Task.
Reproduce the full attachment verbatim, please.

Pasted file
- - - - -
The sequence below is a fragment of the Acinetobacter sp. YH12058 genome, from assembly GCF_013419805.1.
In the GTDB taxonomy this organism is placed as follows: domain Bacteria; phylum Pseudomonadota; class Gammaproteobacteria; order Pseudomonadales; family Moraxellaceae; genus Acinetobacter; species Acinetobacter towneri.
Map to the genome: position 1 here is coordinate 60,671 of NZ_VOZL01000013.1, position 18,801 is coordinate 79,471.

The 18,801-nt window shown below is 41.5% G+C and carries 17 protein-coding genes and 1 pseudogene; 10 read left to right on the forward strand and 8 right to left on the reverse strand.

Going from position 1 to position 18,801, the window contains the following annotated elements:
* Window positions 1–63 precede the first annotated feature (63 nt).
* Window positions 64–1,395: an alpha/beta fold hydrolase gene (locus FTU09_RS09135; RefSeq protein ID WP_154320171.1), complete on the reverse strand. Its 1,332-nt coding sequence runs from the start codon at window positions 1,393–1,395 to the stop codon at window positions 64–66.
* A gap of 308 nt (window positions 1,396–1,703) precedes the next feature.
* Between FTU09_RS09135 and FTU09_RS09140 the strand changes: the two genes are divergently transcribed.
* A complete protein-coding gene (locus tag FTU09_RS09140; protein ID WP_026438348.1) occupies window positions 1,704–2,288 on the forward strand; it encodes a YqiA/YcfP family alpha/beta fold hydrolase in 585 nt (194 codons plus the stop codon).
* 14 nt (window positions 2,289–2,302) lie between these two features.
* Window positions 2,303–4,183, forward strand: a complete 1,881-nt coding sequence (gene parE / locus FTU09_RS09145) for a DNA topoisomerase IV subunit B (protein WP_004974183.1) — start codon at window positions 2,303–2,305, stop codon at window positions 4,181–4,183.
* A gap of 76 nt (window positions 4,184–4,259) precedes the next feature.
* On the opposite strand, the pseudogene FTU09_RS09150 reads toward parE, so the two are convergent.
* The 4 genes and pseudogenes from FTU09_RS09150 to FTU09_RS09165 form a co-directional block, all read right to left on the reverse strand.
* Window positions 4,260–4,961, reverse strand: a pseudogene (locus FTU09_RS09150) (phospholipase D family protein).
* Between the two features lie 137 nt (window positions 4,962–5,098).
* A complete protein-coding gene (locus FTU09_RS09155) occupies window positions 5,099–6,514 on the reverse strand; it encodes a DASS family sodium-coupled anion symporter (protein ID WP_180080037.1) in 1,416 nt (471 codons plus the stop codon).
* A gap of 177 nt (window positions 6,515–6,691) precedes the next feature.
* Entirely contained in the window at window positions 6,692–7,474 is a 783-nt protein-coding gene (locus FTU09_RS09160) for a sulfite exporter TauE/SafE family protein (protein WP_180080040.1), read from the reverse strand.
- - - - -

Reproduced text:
The sequence below is a fragment of the Acinetobacter sp. YH12058 genome, from assembly GCF_013419805.1.
In the GTDB taxonomy this organism is placed as follows: domain Bacteria; phylum Pseudomonadota; class Gammaproteobacteria; order Pseudomonadales; family Moraxellaceae; genus Acinetobacter; species Acinetobacter towneri.
Map to the genome: position 1 here is coordinate 60,671 of NZ_VOZL01000013.1, position 18,801 is coordinate 79,471.

The 18,801-nt window shown below is 41.5% G+C and carries 17 protein-coding genes and 1 pseudogene; 10 read left to right on the forward strand and 8 right to left on the reverse strand.

Going from position 1 to position 18,801, the window contains the following annotated elements:
* Window positions 1–63 precede the first annotated feature (63 nt).
* Window positions 64–1,395: an alpha/beta fold hydrolase gene (locus FTU09_RS09135; RefSeq protein ID WP_154320171.1), complete on the reverse strand. Its 1,332-nt coding sequence runs from the start codon at window positions 1,393–1,395 to the stop codon at window positions 64–66.
* A gap of 308 nt (window positions 1,396–1,703) precedes the next feature.
* Between FTU09_RS09135 and FTU09_RS09140 the strand changes: the two genes are divergently transcribed.
* A complete protein-coding gene (locus tag FTU09_RS09140; protein ID WP_026438348.1) occupies window positions 1,704–2,288 on the forward strand; it encodes a YqiA/YcfP family alpha/beta fold hydrolase in 585 nt (194 codons plus the stop codon).
* 14 nt (window positions 2,289–2,302) lie between these two features.
* Window positions 2,303–4,183, forward strand: a complete 1,881-nt coding sequence (gene parE / locus FTU09_RS09145) for a DNA topoisomerase IV subunit B (protein WP_004974183.1) — start codon at window positions 2,303–2,305, stop codon at window positions 4,181–4,183.
* A gap of 76 nt (window positions 4,184–4,259) precedes the next feature.
* On the opposite strand, the pseudogene FTU09_RS09150 reads toward parE, so the two are convergent.
* The 4 genes and pseudogenes from FTU09_RS09150 to FTU09_RS09165 form a co-directional block, all read right to left on the reverse strand.
* Window positions 4,260–4,961, reverse strand: a pseudogene (locus FTU09_RS09150) (phospholipase D family protein).
* Between the two features lie 137 nt (window positions 4,962–5,098).
* A complete protein-coding gene (locus FTU09_RS09155) occupies window positions 5,099–6,514 on the reverse strand; it encodes a DASS family sodium-coupled anion symporter (protein ID WP_180080037.1) in 1,416 nt (471 codons plus the stop codon).
* A gap of 177 nt (window positions 6,515–6,691) precedes the next feature.
* Entirely contained in the window at window positions 6,692–7,474 is a 783-nt protein-coding gene (locus FTU09_RS09160) for a sulfite exporter TauE/SafE family protein (protein WP_180080040.1), read from the reverse strand.